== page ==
Where are some of your favorite Maryland shopping centers to cool down? Tell us in the comments.



Keep up with the latest statewide business and economic developments.

Baltimore, MD (July 3, 2013) – The Maryland Department of Business and Economic Development has made a $100,000 grant to support a mixed-use revitalization project by Seawall Development in Baltimore’s Remington neighborhood, Governor Martin O’Malley announced today. Using the grant made through the Brownfield Revitalization Incentive Program, Seawall will outfit a 21,770-square-foot building at 2600 North Howard with commercial space, a performance venue and a butcher shop and restaurant by Spike Gjerde, the celebrated chef and restaurateur behind Woodberry Kitchen and Artifact Coffee. The $3.8 million project is expected to be completed in December and will create 75 jobs over the next two years.

“Investing in communities like Remington is a sustainable and effective way to revitalize Maryland’s historic neighborhoods and support the arts that enrich Maryland’s culture,” said Governor O’Malley. “The redevelopment of 2600 North Howard will create jobs, serve as an anchor for future revitalization and development in Remington, and expand the thriving Station North Arts & Entertainment District.”

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Baltimore, MD (June 27, 2013) – Governor Martin O’Malley today announced that the State, through the Maryland Department of Business and Economic Development (DBED), has approved a $150,000 grant to the City of Hagerstown to fund the Hagerstown Revolving Loan Fund (HRLF). Hagerstown is actively pursuing opportunities to attract and retain businesses with a particular emphasis on business prospects for vacant buildings and redevelopment areas including the former Unilever plant, the former Cascade building, the Harrison Land Tracts, East End Redevelopment, and downtown redevelopment. As part of a One Maryland jurisdiction, the City of Hagerstown will provide $75,000 in matching funds.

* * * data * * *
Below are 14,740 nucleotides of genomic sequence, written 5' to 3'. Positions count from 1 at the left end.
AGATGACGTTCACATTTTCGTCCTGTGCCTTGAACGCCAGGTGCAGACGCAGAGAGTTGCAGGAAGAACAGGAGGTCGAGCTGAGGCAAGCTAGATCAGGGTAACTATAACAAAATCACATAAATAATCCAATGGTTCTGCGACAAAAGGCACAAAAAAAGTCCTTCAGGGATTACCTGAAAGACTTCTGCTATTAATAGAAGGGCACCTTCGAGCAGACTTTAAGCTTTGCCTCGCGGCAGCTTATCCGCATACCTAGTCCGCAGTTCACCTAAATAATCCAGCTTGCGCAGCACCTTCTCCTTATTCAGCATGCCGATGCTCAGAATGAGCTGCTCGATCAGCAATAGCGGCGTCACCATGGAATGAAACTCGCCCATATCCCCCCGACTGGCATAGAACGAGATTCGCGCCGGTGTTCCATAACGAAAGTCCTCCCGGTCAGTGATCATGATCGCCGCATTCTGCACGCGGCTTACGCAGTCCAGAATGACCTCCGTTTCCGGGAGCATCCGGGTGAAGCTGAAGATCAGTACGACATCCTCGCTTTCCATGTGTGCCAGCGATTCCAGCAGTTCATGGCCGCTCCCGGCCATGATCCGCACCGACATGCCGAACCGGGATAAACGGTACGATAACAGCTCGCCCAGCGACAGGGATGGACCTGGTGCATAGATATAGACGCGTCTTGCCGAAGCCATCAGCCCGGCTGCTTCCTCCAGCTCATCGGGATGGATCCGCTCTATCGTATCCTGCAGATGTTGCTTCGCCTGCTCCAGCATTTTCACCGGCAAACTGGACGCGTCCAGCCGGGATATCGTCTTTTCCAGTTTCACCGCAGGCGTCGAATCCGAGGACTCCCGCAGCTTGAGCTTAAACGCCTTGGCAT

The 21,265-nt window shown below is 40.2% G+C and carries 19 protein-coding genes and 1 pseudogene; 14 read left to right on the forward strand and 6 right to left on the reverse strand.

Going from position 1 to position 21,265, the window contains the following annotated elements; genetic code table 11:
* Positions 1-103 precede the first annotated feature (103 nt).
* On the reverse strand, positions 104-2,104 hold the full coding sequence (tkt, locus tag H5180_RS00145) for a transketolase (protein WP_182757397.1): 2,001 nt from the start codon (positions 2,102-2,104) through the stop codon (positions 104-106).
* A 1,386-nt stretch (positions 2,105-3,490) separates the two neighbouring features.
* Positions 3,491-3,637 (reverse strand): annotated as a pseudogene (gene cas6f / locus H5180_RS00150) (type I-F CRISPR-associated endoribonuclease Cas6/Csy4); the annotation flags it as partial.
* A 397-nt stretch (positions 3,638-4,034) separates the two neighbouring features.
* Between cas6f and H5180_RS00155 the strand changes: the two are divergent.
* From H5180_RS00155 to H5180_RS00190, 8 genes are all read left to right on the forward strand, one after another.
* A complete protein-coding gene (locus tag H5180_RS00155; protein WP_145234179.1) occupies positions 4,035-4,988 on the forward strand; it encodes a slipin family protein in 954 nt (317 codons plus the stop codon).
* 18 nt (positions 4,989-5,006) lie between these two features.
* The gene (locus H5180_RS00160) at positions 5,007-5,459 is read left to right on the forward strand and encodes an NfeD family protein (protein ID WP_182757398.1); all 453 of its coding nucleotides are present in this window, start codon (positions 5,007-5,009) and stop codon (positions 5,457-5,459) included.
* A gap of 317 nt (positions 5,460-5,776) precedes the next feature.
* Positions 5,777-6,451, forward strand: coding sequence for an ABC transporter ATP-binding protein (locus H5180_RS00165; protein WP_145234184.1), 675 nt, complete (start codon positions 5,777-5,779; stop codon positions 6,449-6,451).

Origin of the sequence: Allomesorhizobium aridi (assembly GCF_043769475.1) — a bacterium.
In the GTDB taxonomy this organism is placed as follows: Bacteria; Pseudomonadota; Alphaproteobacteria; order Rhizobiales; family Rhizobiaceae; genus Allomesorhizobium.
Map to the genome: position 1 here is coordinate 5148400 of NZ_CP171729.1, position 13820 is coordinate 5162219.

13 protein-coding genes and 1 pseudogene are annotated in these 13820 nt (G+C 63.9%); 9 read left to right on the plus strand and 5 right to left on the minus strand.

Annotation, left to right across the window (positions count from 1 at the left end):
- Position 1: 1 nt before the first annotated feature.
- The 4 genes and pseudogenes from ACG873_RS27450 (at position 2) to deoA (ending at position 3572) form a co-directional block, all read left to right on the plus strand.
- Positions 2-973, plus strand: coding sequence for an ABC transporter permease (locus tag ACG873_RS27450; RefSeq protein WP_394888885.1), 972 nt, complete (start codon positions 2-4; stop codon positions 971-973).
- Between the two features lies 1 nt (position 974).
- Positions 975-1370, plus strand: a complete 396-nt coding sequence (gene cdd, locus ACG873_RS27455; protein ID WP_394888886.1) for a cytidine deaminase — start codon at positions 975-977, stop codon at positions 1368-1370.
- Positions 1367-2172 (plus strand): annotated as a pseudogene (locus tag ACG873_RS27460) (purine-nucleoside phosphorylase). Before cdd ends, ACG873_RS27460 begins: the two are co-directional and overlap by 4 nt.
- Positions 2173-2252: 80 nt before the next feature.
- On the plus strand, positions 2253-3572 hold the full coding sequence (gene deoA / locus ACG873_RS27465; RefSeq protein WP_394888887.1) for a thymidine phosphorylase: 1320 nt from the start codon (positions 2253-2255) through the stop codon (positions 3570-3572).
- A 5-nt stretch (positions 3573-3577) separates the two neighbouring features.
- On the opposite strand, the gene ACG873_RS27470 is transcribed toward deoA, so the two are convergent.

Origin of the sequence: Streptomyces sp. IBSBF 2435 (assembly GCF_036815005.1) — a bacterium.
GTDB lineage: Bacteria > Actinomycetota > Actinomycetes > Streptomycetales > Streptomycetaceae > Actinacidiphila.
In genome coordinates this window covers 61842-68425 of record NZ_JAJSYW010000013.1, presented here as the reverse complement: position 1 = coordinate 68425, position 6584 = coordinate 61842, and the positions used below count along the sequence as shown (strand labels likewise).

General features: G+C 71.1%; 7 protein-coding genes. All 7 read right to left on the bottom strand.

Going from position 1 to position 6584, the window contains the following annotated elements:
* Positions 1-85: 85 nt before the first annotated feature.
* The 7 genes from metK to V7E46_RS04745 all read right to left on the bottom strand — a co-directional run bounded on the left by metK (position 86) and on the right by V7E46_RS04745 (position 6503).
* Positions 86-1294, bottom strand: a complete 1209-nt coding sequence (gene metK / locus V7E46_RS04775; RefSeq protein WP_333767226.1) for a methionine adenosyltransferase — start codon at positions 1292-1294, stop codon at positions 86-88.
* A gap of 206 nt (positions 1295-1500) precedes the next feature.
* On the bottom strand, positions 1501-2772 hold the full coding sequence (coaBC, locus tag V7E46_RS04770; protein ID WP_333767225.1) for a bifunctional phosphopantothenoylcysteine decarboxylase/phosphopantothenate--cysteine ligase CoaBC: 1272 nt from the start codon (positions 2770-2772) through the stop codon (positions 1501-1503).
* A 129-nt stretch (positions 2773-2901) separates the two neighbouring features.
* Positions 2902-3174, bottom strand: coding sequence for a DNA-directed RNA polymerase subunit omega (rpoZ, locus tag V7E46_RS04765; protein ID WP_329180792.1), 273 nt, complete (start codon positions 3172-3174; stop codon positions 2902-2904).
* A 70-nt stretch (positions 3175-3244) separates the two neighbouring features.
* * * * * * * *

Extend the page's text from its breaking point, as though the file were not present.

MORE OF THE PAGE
“The State is pleased to support the City of Hagerstown’s Revolving Loan Fund, which is a critical tool to help create and retain jobs,” said Governor O’Malley. “We look forward to continuing to work with our partners in Hagerstown to spur development and provide the resources needed for businesses to grow and thrive.”

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Governor Martin O’Malley announced that Media Rights Capital started filming the second season of the Netflix series House of Cards in Maryland.

“We are pleased that House of Cards, a critically-acclaimed and ground-breaking series has returned to Maryland,” said Governor O’Malley. “Season One had an economic impact of more than $140 million and provided jobs for more than 2,200 Marylanders. Together with our leaders in the General Assembly, we’ve expanded the Film Production Tax Credit, and as we welcome the cast and crew back, we also look forward to more job creation and economic opportunity to come.”

Find more information from the Maryland Department of Business and Economic Development here.

Learn more about the economic impact of the Film Production Tax Credit here.

A new Maryland/Israel Advisory Board is charged with developing business opportunities and partnerships between Maryland and Israel, the Maryland Department of Business & Economic Development announced Sunday.

Governor Martin O’Malley, joined by a delegation of Maryland business, civic and higher education leaders, forged the advisory board with Israeli leaders on the first day of his weeklong economic development mission. O’Malley and Knesset Rabbi Dov Lipman, a former Marylander and member of the Israeli parliament, will serve as honorary co-chairs. A full list of board members can be found here. 

“While Maryland and Israel have a long history of partnership, the Maryland/Israel Advisory Board will be a dedicated group looking to open new doors for Maryland and Israeli businesses and community organizations looking to collaborate,” O’Malley said in a statement. “I look forward to working with Rabbi Lipman and the members of this board to strengthen our shared ties in industries like biotechnology, IT and aerospace and defense and encourage trade and cultural missions to both of our communities.”